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How Do I Apply for a US Customs Bond?

When importing items for commercial use with a value of $2500.00 or more into the United States, a customs bond is required. This bond acts as a contract to guarantee U.S. Customs & Border Protection (CBP) will receive payment for all duties, taxes and additional fees. There are three parties to the bond: the principal (the importer or their business), the surety (the company issuing the bond), and the beneficiary (the CBP).

To apply for a customs bond, there are two other important parties to the process: the customs broker and the surety agent.

When it comes to obtaining a customs bond there are several steps to consider, but the most important is to find a trusted agent for a bond surety who is licensed by the U.S. Treasury department. And the best way to build relationship with a surety agent is through a licensed customs broker. The skilled customs broker will help you with the process of applying for a customs bond and will ensure that you apply for the right activity code and bond type.

When you start working with a customs broker and surety agent, you will have to establish what type of customs import bond you need. There are two major types:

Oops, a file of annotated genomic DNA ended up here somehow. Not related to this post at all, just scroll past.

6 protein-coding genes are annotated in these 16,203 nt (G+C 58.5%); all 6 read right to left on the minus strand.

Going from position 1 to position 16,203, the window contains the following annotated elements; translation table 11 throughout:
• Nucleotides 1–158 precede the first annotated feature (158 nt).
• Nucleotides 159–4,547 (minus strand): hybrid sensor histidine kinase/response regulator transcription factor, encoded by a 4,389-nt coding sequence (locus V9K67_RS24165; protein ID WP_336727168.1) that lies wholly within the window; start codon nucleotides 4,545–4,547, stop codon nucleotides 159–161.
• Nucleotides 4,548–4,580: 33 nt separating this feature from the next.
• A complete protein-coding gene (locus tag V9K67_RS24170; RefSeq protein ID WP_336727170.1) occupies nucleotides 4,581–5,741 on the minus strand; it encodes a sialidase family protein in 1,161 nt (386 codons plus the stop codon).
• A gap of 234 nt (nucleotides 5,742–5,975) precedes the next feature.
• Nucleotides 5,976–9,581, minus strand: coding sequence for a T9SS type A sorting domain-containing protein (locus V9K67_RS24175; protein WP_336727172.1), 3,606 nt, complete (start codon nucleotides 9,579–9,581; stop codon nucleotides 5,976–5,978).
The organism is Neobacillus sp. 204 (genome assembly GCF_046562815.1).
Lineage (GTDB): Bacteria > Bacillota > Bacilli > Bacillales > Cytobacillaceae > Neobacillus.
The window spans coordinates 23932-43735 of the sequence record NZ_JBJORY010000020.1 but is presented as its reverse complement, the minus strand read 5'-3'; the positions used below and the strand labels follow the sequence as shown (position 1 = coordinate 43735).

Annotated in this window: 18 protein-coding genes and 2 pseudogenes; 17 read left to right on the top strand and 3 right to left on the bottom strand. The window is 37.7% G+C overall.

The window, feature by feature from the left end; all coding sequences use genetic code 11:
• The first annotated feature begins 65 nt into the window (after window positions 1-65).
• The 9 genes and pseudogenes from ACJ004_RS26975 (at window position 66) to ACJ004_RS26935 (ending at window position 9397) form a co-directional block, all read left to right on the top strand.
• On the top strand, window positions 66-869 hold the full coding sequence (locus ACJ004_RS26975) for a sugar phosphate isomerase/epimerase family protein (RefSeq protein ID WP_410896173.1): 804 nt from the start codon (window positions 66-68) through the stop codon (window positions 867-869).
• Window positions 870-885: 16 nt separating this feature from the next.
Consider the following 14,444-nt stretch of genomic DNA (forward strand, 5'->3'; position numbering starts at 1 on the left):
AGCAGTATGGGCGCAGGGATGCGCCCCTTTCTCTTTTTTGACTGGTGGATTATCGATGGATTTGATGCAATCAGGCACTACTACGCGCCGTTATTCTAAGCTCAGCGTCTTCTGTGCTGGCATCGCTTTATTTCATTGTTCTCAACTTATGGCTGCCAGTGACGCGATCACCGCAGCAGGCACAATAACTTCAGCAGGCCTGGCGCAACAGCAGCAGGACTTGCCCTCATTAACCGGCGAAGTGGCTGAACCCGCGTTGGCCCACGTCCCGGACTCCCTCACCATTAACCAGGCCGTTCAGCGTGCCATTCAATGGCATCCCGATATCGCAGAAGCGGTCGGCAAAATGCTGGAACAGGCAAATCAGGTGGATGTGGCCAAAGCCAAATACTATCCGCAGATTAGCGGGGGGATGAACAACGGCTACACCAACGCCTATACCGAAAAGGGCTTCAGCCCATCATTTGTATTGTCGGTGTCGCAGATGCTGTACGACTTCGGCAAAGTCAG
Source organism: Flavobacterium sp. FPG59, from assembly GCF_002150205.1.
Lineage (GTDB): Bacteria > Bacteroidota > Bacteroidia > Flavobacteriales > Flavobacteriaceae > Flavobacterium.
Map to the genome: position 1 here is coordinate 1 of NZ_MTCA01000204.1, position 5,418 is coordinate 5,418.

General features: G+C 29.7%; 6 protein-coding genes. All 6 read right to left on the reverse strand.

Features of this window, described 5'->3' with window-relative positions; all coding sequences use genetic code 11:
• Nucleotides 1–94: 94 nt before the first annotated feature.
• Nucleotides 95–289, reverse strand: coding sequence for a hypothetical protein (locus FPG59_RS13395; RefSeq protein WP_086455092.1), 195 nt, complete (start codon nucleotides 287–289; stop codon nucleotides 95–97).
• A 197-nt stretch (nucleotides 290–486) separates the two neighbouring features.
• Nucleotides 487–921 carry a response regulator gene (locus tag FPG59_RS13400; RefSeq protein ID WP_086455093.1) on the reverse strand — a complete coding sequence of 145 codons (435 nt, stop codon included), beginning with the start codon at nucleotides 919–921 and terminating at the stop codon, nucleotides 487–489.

1. A Single Transaction Bond can be used one time to cover one customs transaction.
  2. A Continuous Bond is a self-renewing bond that covers all customs import transactions through any port of entry and includes ISF filing bond requirements where applicable.

If you have a high volume of imports or plan to have your commercial goods entered through different port locations over the course of a 12-month period, then a self-renewing continuous bond is most likely the right solution. The bond amount for a continuous bond is calculated at 10% of the taxes, duties, and fees that you estimate will be owed to U.S. Customs on imports planned for the 12 months after the bond takes effect. The minimum amount the continuous bond can be issued for is $50,000. Your customs broker will assist you in determining the correct bond amount.

The application process for a US Customs bond is not difficult and requires access to the following pertinent information:

  1. Company Name
  2. Tax ID Number as one of:
    • Employer Identification Number (EIN)
    • Social Security Number
    • Customs Assigned Number
  3. Business type
  4. Business address
  5. Years of operation
  6. Location of imported goods
  7. Description of imports
  8. Value of imports

More than likely, the customs brokerage you work with will have you grant it power of attorney. This allows them to file the bond through the surety agent on behalf of you and your company.

After the bond application is submitted and approved by the U.S. Customs & Border Protection (CBP), you will then be responsible for paying bond premium as part of your contractual obligations as the bond principal.

 

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